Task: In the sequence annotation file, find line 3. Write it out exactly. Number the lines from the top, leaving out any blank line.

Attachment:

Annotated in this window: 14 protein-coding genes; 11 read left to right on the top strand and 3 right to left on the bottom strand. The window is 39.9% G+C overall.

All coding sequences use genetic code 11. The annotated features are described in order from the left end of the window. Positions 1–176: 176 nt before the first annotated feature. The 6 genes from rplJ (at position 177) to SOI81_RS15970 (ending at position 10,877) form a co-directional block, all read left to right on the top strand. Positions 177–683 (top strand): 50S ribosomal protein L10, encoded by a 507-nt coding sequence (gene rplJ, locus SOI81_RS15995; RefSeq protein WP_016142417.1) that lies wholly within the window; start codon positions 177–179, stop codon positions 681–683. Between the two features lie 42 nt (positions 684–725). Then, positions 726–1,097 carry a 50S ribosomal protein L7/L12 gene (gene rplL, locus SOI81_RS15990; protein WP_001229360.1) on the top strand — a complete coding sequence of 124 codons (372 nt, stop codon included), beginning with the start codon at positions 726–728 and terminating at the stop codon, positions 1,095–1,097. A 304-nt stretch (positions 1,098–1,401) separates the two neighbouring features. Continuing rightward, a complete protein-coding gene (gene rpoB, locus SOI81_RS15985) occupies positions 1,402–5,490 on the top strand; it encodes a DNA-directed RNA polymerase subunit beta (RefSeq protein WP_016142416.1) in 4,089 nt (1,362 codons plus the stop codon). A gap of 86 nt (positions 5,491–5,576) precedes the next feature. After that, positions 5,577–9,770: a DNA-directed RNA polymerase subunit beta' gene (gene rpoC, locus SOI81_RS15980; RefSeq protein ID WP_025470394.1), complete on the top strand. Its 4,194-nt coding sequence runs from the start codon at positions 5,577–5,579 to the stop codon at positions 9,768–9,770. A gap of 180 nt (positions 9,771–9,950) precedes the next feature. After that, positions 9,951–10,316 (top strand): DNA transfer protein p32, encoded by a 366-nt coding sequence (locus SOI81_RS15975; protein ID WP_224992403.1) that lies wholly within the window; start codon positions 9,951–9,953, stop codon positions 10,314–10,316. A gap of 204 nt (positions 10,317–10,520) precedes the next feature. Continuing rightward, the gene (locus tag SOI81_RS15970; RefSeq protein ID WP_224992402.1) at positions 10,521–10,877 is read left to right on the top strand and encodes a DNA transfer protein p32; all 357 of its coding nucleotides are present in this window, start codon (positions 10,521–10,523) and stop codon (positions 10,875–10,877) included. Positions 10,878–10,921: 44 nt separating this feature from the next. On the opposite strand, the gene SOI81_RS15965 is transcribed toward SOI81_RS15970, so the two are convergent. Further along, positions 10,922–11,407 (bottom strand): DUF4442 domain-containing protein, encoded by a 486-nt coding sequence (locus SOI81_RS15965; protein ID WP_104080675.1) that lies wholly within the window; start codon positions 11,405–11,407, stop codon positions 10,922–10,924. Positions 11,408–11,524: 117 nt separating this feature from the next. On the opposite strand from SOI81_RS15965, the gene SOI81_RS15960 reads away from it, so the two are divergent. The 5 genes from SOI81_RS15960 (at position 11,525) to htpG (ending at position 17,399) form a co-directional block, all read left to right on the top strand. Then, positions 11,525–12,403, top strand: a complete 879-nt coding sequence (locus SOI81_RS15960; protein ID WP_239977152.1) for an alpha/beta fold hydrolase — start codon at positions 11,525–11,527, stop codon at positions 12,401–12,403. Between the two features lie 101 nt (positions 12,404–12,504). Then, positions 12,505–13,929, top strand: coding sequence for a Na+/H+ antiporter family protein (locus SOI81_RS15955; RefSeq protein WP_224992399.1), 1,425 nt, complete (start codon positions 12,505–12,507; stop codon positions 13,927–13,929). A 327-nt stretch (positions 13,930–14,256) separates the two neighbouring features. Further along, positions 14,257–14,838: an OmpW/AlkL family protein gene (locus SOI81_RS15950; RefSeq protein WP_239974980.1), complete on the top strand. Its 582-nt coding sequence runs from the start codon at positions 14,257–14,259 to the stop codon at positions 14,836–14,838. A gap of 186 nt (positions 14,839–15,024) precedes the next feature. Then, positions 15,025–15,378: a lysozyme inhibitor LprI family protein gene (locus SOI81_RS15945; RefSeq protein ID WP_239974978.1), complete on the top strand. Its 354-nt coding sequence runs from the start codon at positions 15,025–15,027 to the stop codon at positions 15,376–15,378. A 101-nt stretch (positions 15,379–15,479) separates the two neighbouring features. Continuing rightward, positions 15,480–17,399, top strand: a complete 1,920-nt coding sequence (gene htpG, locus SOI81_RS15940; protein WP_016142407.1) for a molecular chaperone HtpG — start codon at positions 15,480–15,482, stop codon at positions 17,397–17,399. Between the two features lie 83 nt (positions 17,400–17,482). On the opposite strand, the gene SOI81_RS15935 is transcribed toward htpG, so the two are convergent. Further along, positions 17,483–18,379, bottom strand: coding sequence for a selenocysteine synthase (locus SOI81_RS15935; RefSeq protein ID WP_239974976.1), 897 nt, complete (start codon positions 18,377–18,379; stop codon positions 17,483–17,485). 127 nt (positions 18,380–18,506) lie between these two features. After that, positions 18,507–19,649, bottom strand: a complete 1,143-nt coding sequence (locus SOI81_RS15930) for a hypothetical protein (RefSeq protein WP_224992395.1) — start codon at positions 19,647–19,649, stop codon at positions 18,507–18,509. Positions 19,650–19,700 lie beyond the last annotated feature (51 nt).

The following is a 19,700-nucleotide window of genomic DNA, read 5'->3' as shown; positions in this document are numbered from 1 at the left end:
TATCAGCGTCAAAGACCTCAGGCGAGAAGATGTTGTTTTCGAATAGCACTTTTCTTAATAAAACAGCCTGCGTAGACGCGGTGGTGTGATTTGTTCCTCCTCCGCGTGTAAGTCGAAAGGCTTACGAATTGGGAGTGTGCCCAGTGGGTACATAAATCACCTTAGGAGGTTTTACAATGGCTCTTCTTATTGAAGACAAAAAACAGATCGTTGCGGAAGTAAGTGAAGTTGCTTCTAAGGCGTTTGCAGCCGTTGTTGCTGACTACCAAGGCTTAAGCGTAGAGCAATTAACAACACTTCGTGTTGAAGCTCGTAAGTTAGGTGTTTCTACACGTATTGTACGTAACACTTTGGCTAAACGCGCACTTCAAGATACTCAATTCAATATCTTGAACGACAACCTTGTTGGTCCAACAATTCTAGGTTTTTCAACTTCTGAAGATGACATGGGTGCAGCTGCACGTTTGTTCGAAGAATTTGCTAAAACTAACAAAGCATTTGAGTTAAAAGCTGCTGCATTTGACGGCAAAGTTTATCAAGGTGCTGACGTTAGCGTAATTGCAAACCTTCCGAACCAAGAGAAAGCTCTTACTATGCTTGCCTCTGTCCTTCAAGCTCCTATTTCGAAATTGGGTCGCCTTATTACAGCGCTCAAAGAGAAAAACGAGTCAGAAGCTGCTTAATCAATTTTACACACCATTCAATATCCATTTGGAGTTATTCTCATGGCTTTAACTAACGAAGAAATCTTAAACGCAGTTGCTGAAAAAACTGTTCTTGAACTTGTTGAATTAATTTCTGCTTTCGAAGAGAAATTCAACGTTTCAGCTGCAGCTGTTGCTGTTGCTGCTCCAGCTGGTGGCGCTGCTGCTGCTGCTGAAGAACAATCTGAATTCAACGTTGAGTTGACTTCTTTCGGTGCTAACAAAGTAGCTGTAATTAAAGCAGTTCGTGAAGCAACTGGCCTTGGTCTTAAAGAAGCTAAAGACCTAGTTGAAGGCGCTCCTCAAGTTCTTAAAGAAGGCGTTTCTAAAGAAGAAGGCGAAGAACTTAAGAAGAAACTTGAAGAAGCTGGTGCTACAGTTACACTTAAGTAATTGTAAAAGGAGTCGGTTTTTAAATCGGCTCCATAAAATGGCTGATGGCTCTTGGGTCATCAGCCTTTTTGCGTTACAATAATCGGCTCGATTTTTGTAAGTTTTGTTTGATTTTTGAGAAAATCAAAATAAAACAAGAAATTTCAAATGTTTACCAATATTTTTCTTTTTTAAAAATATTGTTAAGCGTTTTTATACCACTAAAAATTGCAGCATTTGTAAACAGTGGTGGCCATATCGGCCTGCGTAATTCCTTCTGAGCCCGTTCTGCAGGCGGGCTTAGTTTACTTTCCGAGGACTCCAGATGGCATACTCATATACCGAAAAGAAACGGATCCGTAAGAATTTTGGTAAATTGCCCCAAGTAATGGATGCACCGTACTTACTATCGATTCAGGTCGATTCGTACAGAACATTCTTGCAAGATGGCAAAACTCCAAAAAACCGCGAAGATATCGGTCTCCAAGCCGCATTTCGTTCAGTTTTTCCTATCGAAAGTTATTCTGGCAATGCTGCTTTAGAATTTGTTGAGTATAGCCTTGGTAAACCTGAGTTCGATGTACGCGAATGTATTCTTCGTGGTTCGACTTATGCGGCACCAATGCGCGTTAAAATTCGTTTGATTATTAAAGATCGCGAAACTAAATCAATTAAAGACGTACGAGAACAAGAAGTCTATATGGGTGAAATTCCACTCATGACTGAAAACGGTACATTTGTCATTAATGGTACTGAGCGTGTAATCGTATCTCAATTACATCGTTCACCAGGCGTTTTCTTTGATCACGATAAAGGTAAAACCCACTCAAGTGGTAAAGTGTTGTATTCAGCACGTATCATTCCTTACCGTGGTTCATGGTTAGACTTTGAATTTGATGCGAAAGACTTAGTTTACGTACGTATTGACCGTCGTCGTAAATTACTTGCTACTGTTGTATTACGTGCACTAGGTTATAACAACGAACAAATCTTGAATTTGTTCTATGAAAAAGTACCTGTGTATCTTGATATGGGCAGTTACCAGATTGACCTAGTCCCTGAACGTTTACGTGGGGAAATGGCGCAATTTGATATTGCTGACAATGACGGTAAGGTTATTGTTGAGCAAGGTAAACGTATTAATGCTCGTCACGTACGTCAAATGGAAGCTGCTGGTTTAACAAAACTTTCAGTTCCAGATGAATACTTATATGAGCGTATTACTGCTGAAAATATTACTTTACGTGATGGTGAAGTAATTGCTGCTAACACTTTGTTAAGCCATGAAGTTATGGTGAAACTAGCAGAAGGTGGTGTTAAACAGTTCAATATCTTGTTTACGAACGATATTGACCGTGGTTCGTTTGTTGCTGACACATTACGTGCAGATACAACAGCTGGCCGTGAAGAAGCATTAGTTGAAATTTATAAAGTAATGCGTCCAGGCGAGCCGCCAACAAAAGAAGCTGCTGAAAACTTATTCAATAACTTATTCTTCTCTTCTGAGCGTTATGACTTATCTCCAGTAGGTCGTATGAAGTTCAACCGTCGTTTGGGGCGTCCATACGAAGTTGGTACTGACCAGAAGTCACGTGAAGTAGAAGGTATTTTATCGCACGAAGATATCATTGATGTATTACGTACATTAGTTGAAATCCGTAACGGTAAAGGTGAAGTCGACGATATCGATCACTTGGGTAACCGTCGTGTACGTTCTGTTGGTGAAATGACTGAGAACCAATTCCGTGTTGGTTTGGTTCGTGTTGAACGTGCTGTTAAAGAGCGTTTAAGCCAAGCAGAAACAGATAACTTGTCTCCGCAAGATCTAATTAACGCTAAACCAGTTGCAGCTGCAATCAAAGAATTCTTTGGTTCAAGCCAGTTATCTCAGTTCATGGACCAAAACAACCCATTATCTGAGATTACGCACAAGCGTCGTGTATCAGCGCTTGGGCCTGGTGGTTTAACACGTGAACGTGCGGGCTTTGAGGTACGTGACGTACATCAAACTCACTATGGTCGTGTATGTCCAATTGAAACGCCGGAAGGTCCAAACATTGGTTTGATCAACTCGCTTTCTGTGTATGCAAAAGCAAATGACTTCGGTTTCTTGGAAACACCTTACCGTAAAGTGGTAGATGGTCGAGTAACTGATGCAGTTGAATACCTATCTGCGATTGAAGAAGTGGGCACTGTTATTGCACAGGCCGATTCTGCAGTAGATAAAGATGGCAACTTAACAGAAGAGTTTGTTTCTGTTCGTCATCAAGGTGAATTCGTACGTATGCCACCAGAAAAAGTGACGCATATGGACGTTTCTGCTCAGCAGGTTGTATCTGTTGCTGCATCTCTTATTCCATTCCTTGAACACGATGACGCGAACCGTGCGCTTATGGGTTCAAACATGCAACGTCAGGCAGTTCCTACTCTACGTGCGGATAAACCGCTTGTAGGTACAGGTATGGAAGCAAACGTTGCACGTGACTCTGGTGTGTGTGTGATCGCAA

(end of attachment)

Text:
The following is a 19,700-nucleotide window of genomic DNA, read 5'->3' as shown; positions in this document are numbered from 1 at the left end: